About Add-my-Pet

Overview of the collection

The collection is complete for large phyla. Chordates are complete at order level, primates at family level.
A variety of related models captures animal life-cycle diversity and quantifies properties in parameters.

Although Dynamic Energy Budget (DEB) theory applies to all organisms, the AmP collection only deals with animals. The reason is that animals eat other organisms, which don't vary that much in chemical composition. Given the habitat, their environment can be characterized by the variables food availability and temperature as a first rough approximation. This characterisation is hard to make "complete" for other organisms, which hampers comparison. Comparison is the most useful asset of this collection.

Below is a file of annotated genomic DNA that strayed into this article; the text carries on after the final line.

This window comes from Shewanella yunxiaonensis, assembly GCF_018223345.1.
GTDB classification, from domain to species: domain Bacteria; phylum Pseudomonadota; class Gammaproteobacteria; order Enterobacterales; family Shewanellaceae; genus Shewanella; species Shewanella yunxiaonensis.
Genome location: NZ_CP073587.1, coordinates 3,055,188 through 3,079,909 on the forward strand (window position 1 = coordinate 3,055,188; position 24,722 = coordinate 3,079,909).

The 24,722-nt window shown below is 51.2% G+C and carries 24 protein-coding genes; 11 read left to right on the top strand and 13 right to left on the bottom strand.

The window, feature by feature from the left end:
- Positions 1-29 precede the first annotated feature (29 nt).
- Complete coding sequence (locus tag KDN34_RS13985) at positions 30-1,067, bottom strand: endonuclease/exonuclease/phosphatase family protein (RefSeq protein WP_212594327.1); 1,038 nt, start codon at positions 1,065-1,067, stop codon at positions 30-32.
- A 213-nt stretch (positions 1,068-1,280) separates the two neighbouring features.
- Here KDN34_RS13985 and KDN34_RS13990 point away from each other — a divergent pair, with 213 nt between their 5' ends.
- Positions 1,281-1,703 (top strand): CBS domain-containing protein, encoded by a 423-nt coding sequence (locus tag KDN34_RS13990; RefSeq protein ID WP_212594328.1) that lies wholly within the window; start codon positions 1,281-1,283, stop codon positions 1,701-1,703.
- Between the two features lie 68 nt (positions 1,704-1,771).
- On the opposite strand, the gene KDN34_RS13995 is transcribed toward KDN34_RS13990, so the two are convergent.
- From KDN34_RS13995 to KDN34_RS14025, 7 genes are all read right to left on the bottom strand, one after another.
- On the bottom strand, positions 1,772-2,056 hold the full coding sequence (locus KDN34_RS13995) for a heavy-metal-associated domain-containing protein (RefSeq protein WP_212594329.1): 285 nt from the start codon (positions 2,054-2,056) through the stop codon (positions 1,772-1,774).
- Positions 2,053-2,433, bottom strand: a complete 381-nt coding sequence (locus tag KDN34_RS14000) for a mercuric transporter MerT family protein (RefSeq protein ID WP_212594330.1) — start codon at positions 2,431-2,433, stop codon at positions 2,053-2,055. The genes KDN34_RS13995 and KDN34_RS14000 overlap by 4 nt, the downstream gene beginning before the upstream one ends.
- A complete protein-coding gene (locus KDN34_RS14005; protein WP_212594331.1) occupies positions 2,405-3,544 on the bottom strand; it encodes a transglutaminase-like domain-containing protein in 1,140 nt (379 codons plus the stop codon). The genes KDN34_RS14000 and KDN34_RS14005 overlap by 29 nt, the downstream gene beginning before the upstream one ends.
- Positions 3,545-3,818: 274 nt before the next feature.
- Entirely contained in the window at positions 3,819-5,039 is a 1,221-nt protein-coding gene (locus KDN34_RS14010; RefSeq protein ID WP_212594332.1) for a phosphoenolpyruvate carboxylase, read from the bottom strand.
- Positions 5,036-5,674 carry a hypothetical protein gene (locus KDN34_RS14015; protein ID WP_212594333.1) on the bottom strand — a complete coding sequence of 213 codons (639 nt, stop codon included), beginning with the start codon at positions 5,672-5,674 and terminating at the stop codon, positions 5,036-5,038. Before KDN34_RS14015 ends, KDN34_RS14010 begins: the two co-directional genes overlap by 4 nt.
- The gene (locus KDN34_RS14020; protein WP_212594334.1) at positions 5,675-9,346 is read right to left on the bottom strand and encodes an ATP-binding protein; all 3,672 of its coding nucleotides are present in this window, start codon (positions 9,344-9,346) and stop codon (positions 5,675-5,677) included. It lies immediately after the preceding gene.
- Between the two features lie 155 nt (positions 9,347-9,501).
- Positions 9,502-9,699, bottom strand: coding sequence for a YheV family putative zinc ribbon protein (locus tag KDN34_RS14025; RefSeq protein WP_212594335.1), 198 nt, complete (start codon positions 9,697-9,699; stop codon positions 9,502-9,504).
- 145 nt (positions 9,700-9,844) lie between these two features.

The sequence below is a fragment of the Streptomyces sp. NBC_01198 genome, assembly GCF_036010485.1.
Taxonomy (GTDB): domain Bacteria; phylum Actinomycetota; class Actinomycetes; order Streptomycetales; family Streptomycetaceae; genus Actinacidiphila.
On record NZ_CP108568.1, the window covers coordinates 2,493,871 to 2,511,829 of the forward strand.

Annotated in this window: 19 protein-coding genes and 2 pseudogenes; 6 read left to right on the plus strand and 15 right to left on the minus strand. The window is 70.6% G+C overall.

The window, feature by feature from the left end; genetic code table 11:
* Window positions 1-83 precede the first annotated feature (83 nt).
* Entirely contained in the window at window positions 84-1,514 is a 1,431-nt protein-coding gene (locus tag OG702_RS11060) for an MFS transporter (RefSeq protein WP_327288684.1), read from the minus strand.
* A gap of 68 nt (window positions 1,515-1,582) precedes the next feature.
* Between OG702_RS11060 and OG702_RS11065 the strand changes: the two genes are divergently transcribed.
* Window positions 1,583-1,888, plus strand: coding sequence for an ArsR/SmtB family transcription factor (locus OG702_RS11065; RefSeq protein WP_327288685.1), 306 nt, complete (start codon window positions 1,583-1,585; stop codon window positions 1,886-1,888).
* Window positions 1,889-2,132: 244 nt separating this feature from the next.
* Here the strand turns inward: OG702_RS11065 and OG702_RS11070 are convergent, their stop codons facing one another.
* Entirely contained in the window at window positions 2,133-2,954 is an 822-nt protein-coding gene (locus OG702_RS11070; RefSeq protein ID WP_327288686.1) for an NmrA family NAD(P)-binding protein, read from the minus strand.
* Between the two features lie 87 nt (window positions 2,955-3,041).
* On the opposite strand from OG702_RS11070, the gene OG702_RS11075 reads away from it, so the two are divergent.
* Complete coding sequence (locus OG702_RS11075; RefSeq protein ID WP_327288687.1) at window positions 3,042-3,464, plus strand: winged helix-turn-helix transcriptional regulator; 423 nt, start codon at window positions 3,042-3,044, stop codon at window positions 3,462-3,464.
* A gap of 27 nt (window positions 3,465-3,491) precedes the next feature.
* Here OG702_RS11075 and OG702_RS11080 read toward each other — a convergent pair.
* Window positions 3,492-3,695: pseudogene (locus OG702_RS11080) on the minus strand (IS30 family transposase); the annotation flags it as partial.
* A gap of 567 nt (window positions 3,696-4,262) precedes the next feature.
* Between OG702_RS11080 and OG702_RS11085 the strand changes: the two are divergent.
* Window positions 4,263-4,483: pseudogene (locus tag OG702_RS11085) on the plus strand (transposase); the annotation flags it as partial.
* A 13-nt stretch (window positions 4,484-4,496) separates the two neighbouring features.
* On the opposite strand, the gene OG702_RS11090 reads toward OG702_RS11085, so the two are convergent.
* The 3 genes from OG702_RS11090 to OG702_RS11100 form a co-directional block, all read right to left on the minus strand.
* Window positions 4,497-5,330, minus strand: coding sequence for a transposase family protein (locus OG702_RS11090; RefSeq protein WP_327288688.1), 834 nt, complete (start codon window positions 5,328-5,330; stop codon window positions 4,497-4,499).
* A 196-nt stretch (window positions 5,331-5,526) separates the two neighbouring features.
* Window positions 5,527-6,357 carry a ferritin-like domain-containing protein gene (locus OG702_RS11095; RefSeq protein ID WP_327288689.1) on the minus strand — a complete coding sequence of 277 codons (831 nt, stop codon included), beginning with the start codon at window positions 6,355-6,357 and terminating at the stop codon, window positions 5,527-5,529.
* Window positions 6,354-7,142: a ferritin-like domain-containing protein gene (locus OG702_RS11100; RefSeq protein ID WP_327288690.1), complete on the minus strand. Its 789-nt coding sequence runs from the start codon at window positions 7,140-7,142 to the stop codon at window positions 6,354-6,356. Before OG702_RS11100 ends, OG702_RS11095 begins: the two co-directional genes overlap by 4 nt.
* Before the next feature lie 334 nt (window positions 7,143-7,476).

At 2018/01/01, when the collection had 1000 entries, there were 112 zero-variate data types, and 153 univariate data types, in 588 combinations, written by 125 authors. So, few entries share the same data type combination and the number of data types is very much larger than the number of parameters. This argues for comparison on the basis of parameters, since all parameters were estimated for all species. Moreover, by being mechanistic (= based on first principles), DEB models interprete data, rather than just describe it, so can reveal inconsistencies in data and predict un-measured properties of species as functions of parameters.

Apart from extant species, the collection also has a number of extinct ones, demonstrating that DEB models can still be applied if data availability is poor. Examples are: Deinosuchus, Pterodaustro, Tyrannosaurus, Archaeopteryx, great auk and Steller's sea cow. Needless to say, however: more data generally reduces uncertainty in parameter values.

Data completeness and mean relative errors

Survivor function of data completeness.
The relationship between mean relative error and data completeness.
The relationship between symmetric mean squared error (SMSE) and mean relative error.